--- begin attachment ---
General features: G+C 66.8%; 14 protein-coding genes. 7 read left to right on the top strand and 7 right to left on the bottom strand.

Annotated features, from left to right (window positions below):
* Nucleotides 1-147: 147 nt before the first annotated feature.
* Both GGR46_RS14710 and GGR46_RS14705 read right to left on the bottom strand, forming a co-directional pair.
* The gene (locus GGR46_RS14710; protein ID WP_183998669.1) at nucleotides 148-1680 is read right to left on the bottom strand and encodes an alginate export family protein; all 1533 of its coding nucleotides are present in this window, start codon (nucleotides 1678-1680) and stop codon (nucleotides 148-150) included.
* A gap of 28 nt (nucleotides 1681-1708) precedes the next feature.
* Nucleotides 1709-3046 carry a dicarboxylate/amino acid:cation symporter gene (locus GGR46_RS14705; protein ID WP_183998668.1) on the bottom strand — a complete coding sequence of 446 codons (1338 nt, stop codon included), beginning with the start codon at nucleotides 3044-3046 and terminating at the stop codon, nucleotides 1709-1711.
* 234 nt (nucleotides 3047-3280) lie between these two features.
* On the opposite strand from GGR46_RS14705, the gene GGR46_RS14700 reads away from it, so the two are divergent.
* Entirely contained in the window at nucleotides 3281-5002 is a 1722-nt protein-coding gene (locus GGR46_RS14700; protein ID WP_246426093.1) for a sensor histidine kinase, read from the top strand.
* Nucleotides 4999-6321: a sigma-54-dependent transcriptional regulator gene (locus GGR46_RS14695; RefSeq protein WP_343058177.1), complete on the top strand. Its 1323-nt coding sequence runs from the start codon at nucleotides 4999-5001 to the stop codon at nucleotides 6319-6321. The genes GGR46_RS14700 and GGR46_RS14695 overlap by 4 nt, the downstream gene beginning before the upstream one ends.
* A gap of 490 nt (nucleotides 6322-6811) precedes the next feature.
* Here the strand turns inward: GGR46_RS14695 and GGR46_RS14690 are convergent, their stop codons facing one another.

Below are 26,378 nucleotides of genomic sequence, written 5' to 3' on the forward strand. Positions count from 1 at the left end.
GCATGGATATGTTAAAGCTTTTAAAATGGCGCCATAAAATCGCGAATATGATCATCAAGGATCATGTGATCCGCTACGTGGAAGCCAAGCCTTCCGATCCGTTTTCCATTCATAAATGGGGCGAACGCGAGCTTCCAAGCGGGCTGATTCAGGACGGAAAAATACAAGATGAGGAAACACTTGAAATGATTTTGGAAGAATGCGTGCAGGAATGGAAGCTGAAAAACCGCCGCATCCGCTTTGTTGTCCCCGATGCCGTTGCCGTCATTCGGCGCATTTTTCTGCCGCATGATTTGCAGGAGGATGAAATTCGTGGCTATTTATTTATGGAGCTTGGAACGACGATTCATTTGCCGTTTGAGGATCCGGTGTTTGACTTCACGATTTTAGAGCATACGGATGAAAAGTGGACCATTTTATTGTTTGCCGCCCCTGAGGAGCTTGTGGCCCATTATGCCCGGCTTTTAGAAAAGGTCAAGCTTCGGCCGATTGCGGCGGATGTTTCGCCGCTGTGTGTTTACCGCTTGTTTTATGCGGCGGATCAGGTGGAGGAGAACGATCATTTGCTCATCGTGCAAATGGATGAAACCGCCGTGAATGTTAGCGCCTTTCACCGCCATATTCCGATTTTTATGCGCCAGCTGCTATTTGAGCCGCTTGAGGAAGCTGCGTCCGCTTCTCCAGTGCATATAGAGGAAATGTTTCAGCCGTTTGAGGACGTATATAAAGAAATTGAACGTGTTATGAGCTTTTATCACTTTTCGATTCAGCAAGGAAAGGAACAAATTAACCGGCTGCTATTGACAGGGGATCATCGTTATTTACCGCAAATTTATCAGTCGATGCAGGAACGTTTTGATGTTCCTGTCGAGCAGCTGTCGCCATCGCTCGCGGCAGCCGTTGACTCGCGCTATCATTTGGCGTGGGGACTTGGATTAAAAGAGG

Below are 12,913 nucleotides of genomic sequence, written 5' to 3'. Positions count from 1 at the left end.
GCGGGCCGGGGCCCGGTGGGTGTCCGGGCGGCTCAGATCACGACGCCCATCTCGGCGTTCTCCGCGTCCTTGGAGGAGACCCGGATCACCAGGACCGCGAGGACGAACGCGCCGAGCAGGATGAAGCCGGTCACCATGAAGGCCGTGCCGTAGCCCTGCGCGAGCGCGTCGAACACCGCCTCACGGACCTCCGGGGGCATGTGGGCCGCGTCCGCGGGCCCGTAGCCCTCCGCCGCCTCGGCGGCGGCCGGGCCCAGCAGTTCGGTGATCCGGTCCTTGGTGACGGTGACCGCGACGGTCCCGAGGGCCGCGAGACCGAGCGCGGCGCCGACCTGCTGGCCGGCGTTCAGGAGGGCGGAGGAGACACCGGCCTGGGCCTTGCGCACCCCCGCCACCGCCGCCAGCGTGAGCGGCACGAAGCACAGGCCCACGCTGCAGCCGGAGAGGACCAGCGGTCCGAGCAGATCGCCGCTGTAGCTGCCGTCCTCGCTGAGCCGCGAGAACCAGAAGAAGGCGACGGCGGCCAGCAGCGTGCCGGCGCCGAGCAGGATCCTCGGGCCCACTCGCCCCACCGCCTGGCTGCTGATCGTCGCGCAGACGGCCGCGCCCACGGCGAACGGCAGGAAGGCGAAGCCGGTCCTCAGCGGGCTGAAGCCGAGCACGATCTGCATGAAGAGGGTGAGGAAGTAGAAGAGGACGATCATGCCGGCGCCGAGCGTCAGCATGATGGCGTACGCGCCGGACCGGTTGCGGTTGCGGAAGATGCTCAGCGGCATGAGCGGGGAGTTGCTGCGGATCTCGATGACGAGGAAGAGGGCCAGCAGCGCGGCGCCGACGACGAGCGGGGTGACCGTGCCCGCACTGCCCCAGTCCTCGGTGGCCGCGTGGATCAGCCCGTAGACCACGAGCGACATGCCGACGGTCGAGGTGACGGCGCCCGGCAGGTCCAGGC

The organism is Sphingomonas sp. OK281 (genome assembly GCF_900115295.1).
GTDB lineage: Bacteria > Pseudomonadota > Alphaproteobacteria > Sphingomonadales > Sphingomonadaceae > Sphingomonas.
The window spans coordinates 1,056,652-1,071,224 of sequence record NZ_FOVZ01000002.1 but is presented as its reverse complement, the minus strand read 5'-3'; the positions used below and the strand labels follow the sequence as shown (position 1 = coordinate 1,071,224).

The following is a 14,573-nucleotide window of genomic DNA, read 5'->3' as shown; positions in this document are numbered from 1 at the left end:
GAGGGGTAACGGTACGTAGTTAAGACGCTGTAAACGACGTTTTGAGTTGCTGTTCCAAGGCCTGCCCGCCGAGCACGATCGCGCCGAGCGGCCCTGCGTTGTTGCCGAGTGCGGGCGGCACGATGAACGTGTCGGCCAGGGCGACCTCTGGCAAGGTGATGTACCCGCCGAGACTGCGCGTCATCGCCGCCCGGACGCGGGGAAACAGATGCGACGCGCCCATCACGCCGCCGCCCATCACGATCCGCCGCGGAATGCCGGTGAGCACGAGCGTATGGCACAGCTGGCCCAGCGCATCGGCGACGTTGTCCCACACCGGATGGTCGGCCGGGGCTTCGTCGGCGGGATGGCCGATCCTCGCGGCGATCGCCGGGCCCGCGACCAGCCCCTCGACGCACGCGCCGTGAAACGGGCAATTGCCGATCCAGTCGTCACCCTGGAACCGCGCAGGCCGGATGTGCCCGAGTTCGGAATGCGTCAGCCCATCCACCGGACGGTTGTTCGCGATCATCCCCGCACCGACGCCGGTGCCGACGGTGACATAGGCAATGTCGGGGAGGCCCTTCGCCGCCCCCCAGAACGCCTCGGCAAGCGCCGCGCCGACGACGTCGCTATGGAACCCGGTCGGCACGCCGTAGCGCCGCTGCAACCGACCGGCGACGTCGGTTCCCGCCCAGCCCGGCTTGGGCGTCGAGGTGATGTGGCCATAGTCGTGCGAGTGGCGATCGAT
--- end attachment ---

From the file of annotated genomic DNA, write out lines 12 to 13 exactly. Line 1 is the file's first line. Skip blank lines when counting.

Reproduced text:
* A gap of 490 nt (nucleotides 6322-6811) precedes the next feature.
* Here the strand turns inward: GGR46_RS14695 and GGR46_RS14690 are convergent, their stop codons facing one another.